This monument was not originally designed to support visitors on top of the cupola - the hatch being barely wide enough for my small frame. I assume the planners' lack of foresight in creating a trust fund to provide for maintenance forced the issue. Regardless, it's worth the $3 entry fee if you can handle a hundred or so steps... some of them very steep. The base of the memorial is in relatively poor condition due to the harsh climate. At some point in the past a thin coat of stucco was placed over the original rock and mortar. Even the stucco has weathered poorly. Fortunately, the statue of Hermann itself is in good condition after having been renovated many times over the previous century and a quarter. I know nothing about sculpture and was mesmerized by the detail... like, how does an artist know how much detail to include when the closest anyone will get is a hundred or so feet away.

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    In the modern era most Americans do not have much knowledge of the prevalence of fraternal organizations in the 19th century, such as the Sons of Hermann which counted 90,000 members in thirty states by 1900. [The Freemasons are another fraternal order from that era. It has an interesting history - one that deserves more than 48 minutes on The History Channel.]. Such is the impact of television (the great time suck) and what I call "heritage dilution". Without strong cultural messages or rules to encourage marrying within our group, most of us are essentially mongrels at this point with a little bit of this and a little bit of that scattered throughout our DNA. Speaking on behalf of myself, my genetic makeup comes from many small groups and not a lot from any single group. But neither heritage dilution nor television killed the Sons of Hermann. Kaiser Wilhelm is most responsible. By starting World War I he created an anti-German sentiment in the United States. The New Ulm chapter of the Sons of Hermann disbanded and donated the monument to the city. Whatever attachment German descendants in America had to their heritage after WW1 was thoroughly squashed during the second World War. I still recall Mel Jordan (remember him from much earlier in this thread) telling me the story of going to the movie theatre every week as a kid and handing over a nickel to the fellow in the booth who happened to be a German immigrant ... until one day at the start of the war the German fellow in the booth wasn't there anymore.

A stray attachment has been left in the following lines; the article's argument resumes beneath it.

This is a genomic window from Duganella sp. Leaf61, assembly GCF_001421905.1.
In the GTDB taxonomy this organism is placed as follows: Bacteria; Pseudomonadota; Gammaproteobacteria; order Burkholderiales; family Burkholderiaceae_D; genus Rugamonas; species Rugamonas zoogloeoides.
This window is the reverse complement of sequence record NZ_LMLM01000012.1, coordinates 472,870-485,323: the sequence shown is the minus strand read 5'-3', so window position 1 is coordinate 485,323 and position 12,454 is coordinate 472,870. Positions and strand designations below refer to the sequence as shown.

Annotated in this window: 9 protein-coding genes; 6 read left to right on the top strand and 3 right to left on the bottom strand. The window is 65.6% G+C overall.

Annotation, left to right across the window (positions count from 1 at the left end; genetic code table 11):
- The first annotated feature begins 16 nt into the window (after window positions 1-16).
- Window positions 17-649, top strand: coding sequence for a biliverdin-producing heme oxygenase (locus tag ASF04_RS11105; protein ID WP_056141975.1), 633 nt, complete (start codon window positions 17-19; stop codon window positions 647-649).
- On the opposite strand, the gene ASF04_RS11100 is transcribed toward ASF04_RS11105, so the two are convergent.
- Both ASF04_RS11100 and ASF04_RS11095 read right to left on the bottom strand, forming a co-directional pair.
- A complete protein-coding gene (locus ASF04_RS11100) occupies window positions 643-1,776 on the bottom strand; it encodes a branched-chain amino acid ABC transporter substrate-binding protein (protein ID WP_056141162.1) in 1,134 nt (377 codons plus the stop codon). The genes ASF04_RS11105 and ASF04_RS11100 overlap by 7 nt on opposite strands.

Unfortunately, lunch at a local restaurant was forgettable and we rode home the same route via the same route we had arrived. Aside from lunch, not everything had gone as planned. On the way down we had pulled into a gas station for a short break and as I approached the pumps I was mentally multitasking coming to a stop and planning our departure. There was a fuel delivery truck and hose in our exit path. If you've ever hit a golf ball you know that you must keep your eye on the ball continuously throughout your backswing and your foreswing. Failure to do so has disastrous results. Such is the same with bringing an eight hundred and fifty pound touring bike with a full grown adult pillion to a stop: F-O-C-U-S. Your eyes need the constant feedback to enable a smooth stop. And a smooth stop is not what we had. By taking my focus off the stop and onto the fuel truck and hose I broke the feedback loop and my right hand employed enough front brake to cause fork dive which both brought the bike to a complete stop but also destabilized it and dumped us over. Mrs.RD tumbled off the back in a slow motion Humpty-Dumpty moment. Unlike Humpty-Dumpty, however, Mrs.RD was completely unharmed and less fazed than me.

    We've probably racked up 1,000 or so miles riding together in the last two years and it had to happen at some point, but the irony was that every stop today prior to this one had been perfect or nearly so. While riding to and from work this season I've been focusing on making every curve, every stop, and every slow speed maneuver as smooth as possible. We had even been perfectly balanced at one light change at a complete stop. (Mrs.RD knows her role in this gig.) Our prior rides this season have been flawless.